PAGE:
It feels good. Granted, our puritanical culture often treats pleasure as immediately suspect, and often for good reasons. The men challenging the heart disease educator well understood that many things that feel good have dangerous consequences, and moderation to outright abstinence are often required to manage the risk. But sex is different — if the circumstances are right, i.e. you're protected from disease and unplanned pregnancy and you're right in your head about the emotional ramifications, then there's no reason not to go nuts. Your body lets you know when you've hit your limit most of the time. There's not too many pleasures that can be indulged without concern for excess, so we should be very grateful that sex at least fits the bill.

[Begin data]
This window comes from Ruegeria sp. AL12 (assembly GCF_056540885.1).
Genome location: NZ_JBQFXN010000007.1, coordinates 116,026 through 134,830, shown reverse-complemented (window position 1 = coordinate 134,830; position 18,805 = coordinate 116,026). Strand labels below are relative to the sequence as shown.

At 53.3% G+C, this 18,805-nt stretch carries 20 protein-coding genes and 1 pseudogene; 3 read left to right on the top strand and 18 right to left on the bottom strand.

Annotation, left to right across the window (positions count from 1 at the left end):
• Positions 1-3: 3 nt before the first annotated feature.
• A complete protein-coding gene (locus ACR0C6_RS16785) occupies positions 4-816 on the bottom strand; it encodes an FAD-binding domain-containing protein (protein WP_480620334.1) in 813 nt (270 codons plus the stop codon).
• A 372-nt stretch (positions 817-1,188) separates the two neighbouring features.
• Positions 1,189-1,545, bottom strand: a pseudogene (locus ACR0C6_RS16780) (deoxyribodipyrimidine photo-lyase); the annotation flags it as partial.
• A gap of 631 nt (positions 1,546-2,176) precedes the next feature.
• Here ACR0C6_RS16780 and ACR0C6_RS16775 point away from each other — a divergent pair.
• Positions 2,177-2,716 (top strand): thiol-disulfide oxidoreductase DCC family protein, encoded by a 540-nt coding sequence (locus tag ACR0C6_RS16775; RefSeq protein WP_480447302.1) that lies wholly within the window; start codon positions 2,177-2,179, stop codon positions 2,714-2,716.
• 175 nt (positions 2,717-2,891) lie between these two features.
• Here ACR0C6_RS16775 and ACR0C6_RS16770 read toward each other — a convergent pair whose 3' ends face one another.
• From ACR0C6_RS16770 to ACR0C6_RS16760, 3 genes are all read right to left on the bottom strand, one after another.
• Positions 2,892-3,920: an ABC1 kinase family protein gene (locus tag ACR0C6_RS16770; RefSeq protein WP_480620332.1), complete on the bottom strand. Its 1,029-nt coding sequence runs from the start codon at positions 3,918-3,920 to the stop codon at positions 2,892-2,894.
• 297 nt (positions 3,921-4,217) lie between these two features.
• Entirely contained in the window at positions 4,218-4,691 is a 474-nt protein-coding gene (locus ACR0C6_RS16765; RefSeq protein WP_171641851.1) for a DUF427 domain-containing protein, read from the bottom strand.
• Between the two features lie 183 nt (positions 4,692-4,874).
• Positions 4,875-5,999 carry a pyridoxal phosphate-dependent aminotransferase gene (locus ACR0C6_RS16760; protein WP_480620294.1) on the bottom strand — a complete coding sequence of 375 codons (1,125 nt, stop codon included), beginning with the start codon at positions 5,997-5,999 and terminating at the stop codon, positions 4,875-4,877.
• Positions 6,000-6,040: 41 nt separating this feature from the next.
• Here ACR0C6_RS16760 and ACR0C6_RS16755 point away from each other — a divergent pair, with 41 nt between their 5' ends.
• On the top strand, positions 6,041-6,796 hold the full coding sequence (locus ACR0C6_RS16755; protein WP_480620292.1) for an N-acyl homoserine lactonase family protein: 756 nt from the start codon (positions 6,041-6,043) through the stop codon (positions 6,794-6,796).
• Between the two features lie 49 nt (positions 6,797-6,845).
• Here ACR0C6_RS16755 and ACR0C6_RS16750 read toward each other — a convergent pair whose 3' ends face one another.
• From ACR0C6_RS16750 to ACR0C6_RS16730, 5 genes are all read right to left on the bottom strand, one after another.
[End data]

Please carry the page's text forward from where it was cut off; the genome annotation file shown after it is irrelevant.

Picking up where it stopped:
Humping for health. Again, like a broken record, I must repeat that this is only true if you control for disease, unwanted pregnancy, emotional readiness, and lack of coercion. But assuming the criteria is met (and contrary to anti-choice propaganda, these controls are easily met with good education), then sex by yourself or in a group setting is good for your body. It's aerobic exercise, of course, but sex and especially orgasms help strengthen pelvic muscles, something most of us will be grateful for as we age. Regular ejaculations reduce the risk of prostate cancer. The phrase "cleaning out the pipes" ended up being more factual than you might suspect. Sex relieves tension and stress, which aids in sleeping and can reduce the pain from headaches and menstrual cramps, and probably can help constipation, though you might not want to mention that in the heat of the moment.